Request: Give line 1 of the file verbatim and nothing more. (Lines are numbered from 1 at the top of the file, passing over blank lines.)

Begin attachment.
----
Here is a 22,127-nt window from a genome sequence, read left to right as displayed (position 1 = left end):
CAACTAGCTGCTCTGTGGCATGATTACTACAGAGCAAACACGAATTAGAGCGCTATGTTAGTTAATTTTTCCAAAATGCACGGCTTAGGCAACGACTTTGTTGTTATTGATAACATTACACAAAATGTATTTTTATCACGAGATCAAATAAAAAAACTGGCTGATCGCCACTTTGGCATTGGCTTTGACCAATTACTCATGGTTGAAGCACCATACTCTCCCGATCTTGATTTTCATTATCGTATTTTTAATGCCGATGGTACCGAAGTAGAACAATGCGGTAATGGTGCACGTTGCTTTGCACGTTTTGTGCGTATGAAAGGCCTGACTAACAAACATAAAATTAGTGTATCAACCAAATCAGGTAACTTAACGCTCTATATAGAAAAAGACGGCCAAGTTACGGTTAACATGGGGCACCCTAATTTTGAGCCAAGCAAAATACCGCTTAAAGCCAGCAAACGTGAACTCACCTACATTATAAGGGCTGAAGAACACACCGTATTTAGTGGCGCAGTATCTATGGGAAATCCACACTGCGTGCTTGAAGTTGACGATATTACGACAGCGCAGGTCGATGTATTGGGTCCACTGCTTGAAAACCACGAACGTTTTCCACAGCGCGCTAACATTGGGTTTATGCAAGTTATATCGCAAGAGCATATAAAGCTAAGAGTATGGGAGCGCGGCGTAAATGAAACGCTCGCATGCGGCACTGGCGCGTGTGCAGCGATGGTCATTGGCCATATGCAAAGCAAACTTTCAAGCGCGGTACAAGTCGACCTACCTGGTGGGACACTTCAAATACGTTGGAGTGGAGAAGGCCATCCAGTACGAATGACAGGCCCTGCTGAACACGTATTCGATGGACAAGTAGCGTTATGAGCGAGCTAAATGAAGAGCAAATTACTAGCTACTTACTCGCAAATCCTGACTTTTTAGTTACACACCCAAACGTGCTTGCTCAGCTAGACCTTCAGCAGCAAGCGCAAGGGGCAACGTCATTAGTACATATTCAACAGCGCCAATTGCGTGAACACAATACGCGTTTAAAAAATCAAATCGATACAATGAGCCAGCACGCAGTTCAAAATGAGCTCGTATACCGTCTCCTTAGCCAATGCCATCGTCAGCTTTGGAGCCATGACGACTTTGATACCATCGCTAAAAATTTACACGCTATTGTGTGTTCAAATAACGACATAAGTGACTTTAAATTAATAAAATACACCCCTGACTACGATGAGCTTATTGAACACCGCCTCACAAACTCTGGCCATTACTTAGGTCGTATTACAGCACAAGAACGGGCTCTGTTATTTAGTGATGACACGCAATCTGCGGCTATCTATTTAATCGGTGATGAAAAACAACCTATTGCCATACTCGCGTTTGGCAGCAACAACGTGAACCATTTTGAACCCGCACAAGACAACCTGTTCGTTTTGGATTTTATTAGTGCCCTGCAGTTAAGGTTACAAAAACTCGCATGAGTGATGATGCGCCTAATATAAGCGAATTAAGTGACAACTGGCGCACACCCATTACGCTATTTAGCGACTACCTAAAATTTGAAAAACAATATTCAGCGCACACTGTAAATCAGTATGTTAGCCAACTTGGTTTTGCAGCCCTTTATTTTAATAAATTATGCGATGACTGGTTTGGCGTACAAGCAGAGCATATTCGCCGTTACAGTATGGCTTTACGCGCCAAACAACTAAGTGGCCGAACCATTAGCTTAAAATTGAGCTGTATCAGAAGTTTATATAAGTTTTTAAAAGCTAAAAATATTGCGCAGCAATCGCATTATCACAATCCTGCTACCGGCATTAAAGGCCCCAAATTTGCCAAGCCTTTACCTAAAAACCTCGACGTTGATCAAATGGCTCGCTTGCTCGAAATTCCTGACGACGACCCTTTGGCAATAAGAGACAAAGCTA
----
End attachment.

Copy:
Here is a 22,127-nt window from a genome sequence, read left to right as displayed (position 1 = left end):